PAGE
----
“Zilverzijde” Social Housing
88 social housing units, 27 terraced houses and collective parking garage
Radical Tabula Rasa
In 2006, Atelier Kempe Thill is commissioned to design Block 10 in the Moerwijk neighborhood of The Hague with eighty-eight apartments and twenty-seven terraced houses as the result of a negotiation procedure by Vestia, the largest building corporation in the Netherlands.
Moerwijk is a typical restructuring area with residential buildings from the nineteen-sixties, as also exist in many large cities in the Netherlands. Also here, the city and housing corporations agreed on the comprehensive demolition of the entire area rather than renovation of the existing buildings.
Commissioned to create the new urban development plan required was the firm KCAP, whose project is fundamentally based on the existing street and block structure. What is distinguishing here—as in the majority of comparable planning situations—is the fact that it is not possible to change the street grid due to the new necessary infrastructure, as well as the fact that such a large-scale operation would have to be realized in smaller steps of 150 to 250 residences. For this reason, the new development adheres nearly exactly to the old building lots, but with a substantial difference: the depth of the buildings has been increased from nine meters to approximately thirteen, and a new mix of apartments and terraced houses is created in place of the original development, consisting exclusively of apartments. The apartments thus stand on the edge of the area and form an “urban border,” while the terraced houses are located in the more intimate interior of the grid.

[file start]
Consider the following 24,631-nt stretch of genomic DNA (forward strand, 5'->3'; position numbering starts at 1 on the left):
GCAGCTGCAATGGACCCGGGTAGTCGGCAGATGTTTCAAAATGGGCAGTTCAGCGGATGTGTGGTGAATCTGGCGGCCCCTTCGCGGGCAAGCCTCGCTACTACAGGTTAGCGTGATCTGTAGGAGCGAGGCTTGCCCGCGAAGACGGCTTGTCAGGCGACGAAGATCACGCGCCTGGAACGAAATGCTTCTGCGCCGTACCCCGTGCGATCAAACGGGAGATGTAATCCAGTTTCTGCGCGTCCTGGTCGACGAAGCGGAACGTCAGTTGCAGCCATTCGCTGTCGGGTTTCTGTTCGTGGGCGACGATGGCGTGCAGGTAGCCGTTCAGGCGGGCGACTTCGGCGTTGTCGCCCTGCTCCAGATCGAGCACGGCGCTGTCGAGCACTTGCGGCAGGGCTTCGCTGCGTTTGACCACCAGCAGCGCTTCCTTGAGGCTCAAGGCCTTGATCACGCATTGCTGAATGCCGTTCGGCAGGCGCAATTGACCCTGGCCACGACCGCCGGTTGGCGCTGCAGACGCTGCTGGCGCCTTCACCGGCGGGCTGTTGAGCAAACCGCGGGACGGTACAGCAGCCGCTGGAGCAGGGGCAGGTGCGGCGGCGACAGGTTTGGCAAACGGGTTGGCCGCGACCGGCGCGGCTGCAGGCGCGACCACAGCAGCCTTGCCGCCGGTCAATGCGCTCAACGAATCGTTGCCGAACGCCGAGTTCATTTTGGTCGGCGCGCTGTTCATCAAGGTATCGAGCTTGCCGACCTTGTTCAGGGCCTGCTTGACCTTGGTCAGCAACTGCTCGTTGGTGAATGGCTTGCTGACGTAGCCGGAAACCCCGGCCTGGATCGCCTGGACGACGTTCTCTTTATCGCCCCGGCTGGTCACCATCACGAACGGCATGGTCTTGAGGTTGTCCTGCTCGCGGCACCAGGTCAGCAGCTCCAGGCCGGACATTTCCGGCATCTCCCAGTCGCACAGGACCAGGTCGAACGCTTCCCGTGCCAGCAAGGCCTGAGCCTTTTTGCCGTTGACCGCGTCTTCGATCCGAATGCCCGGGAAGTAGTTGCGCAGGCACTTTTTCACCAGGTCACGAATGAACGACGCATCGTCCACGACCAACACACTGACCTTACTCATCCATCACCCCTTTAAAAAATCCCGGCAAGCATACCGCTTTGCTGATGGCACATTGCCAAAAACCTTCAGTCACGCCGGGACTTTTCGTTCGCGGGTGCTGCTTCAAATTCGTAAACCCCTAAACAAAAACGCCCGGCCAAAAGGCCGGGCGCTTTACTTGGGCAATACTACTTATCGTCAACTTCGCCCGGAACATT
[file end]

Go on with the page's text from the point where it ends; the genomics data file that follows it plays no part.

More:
KCAP originally envisioned retaining two of the three-story apartment blocks in the heart of the area as a witness to the original urban development plan of Willem Marinus Dudok. Based upon feasibility studies conducted by the housing corporation, these last two structures were, however, also approved for demolition in the end. Suitable renovation with the combining of apartments as well as the corresponding acoustics and energy efficiency would have exceeded the maximum budget. The ground plan and the building structure were also not appropriate for the planned changes.
The impressive planting of the courtyards and the carefully composed trees on the streets (magnificently blooming ornamental species) were also sacrificed to the bulldozer, so that after fifty years everything was virtually started again from scratch on the basis of a consistent tabula rasa—and indeed with the fascination for the virgin, bare sand area that is so typical for the Netherlands, and in which one is able to dream up new buildings like a new beginning of life.
What is moreover remarkable is the economic logic of such a large-scale operation, which ultimately makes the entire current production of residential buildings in the Netherlands seem like an increase in luxury. Such an operation is only then feasible when approximately two times the amount of living space is built up once again. Finally, however, only the same number of residences as before will be built despite a doubling of the area. In addition, approximately only half the number of people will live in these new apartments compared to fifty years ago.
A Collective without Collectiveness
The new design for Block 10 is conceived by KCAP as meaning an apartment development along Erasmusweg, which is the main street leading to downtown The Hague, and also an area of terraced-house development situated behind the apartments. The buildings along Erasmusweg serve as a noise barrier for the surrounding area to the back while also functioning as a city boundary.